Mark Selby has often been coined as the master of brinkmanship.
While I have always made clear of the fact that I absolutely detest this saying, it’s hard to argue with its merits – especially when it comes to the Masters.
The ‘Jester from Leicester’ is a three-time champion of the prestigious and lucrative invitational event and he has often done so the hard way, none more so than his comeback deciding frame defeat of John Higgins in the quarter-finals on Thursday.
The win was Selby’s tenth success in final frame best of 11 thrillers in the tournament – 11th overall – an unbelievable 100% success record when the encounter goes the distance.
When the 30 year-old captured his maiden trophy in 2008, Selby took out Stephen Hendry, Stephen Maguire and Ken Doherty 6-5 before overcoming Stephen Lee more easily in the final.
The following year he fell just short in the final to Ronnie O’Sullivan – 10-8, so not a decider, mind! – yet, rectified the situation 12 months later when he came from 9-6 behind to pip the ‘Rocket’ in a classic final.
This time last year, en route to a hat-trick of titles, he needed two further deciders while both his encounters in 2014 have already gone all the way.
In the last 16, it was Selby himself who was forced to fend off a spirited fight back, which he was successfully able to do despite surrendering a 5-2 advantage over Mark Davis.
Against two-time champion Higgins he found himself 5-3 down and required all his battling qualities in order to get past one of the sport’s all-time greats.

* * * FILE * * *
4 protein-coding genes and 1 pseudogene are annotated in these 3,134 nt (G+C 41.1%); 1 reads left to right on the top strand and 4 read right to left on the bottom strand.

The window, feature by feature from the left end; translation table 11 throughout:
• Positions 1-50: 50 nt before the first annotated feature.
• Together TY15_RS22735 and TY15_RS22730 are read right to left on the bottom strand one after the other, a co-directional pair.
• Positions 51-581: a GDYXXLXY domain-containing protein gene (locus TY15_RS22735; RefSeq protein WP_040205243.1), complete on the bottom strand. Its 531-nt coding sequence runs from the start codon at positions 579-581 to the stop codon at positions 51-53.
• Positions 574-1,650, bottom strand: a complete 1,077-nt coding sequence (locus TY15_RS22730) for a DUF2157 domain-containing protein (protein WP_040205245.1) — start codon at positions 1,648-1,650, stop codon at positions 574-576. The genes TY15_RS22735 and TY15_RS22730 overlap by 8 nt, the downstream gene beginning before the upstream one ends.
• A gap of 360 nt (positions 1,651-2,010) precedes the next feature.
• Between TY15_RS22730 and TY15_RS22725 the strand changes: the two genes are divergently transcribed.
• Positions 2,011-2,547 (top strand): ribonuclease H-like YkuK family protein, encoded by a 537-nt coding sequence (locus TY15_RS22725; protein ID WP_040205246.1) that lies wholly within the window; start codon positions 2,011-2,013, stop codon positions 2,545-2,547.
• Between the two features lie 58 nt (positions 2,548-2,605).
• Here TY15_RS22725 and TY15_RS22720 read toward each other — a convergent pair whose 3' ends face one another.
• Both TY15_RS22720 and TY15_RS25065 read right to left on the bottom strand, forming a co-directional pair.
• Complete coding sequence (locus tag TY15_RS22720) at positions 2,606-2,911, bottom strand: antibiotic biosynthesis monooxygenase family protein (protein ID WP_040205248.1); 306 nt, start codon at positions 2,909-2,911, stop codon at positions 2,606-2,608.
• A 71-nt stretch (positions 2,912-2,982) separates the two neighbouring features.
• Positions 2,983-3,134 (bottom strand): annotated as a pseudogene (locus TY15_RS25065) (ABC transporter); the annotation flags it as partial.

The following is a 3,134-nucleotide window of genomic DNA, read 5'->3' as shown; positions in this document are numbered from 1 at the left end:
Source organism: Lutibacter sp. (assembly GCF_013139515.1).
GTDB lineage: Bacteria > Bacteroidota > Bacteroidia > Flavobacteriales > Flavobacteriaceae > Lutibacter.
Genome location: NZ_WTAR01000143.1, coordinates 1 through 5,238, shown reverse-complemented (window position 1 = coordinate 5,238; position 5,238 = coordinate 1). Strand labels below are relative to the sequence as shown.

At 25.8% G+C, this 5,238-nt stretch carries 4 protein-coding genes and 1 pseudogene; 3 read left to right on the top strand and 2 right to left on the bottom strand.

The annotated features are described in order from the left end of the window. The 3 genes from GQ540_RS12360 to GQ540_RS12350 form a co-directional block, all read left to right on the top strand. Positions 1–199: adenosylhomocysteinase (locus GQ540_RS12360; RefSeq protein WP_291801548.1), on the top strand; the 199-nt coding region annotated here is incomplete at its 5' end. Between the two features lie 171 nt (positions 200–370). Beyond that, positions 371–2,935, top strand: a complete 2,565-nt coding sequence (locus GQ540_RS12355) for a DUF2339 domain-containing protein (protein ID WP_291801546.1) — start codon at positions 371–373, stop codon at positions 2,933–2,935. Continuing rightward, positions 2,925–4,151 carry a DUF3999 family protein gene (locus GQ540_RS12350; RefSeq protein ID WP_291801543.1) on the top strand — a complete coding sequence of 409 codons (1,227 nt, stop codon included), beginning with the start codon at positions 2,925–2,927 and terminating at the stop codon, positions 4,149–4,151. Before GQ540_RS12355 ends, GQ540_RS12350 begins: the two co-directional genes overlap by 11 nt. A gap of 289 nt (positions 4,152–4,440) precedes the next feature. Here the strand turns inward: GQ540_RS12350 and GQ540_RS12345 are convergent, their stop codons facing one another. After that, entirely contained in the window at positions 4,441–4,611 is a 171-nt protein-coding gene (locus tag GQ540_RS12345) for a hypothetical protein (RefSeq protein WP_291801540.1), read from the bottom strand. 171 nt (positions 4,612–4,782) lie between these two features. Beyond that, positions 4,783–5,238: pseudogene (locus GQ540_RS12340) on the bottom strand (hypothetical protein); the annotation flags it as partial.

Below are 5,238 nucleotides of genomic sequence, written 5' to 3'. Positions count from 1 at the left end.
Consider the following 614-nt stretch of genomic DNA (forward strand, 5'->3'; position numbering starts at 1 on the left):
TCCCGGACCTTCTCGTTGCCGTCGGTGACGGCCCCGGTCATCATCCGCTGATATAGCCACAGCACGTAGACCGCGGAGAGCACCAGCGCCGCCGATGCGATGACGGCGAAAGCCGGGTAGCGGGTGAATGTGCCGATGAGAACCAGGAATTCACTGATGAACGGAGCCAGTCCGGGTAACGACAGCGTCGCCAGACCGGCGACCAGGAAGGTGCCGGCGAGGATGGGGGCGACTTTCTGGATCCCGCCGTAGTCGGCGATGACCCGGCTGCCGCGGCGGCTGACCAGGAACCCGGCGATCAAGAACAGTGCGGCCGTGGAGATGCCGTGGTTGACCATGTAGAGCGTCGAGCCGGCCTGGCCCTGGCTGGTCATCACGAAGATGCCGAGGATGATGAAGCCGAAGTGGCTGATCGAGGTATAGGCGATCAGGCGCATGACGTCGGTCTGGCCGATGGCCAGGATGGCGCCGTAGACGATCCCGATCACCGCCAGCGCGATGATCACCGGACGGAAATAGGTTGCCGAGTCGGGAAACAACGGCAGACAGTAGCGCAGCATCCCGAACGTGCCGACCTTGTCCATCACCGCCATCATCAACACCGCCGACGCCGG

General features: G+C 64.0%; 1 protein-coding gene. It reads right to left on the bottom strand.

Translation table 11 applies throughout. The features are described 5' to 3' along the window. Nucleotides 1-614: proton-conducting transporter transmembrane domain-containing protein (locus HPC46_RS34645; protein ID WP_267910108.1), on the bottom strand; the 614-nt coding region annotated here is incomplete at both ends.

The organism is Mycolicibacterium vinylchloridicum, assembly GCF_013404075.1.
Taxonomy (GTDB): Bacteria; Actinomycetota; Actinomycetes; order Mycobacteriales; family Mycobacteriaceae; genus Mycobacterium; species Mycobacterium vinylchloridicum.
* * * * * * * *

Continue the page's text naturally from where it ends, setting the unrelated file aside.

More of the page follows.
That Selby continues to be able to do this, not only in the Masters but in events all over the world, is testament to the level of bottle and will to win he possesses.
Selby has an abundance of attacking talent, though it is fair to say that he doesn’t always utilise it.
However, his refusal to lose in any situation has ensured that he has remained at the very highest level, the top four in the rankings, for quite some time now.
Selby may not be favourite to add a fourth crown to his collection this week, but he certainly wont feel like too much of an underdog going into any of his clashes.
His opponent in the semi-final will be Shaun Murphy after the Englishman required a similarly gutsy comeback to see off fellow former finalist Marco Fu.
Fu appeared to be in complete control when he led 4-1, with the challenge of Murphy at that point being an extremely poor one.
Yet, the 2005 world champion turned things around with superb runs of 86, 81 and 117 to tie the game up, before two scrappy frames completed a 6-4 overthrow.
Murphy will be disappointed with how he started the match but probably pleased overall with his performance and the victory means he will contest his third semi-final at Ally Pally in successive years.
Should he wish to go one better than his runner-up spot in 2012, where he lost to Neil Robertson in the final, Murphy will hope to see off the challenge of Selby before the need for an eleventh frame.
On Friday, the remaining two quarter-finals take place with Stephen Maguire taking on world no.1 Robertson and O’Sullivan doing battle with Ricky Walden.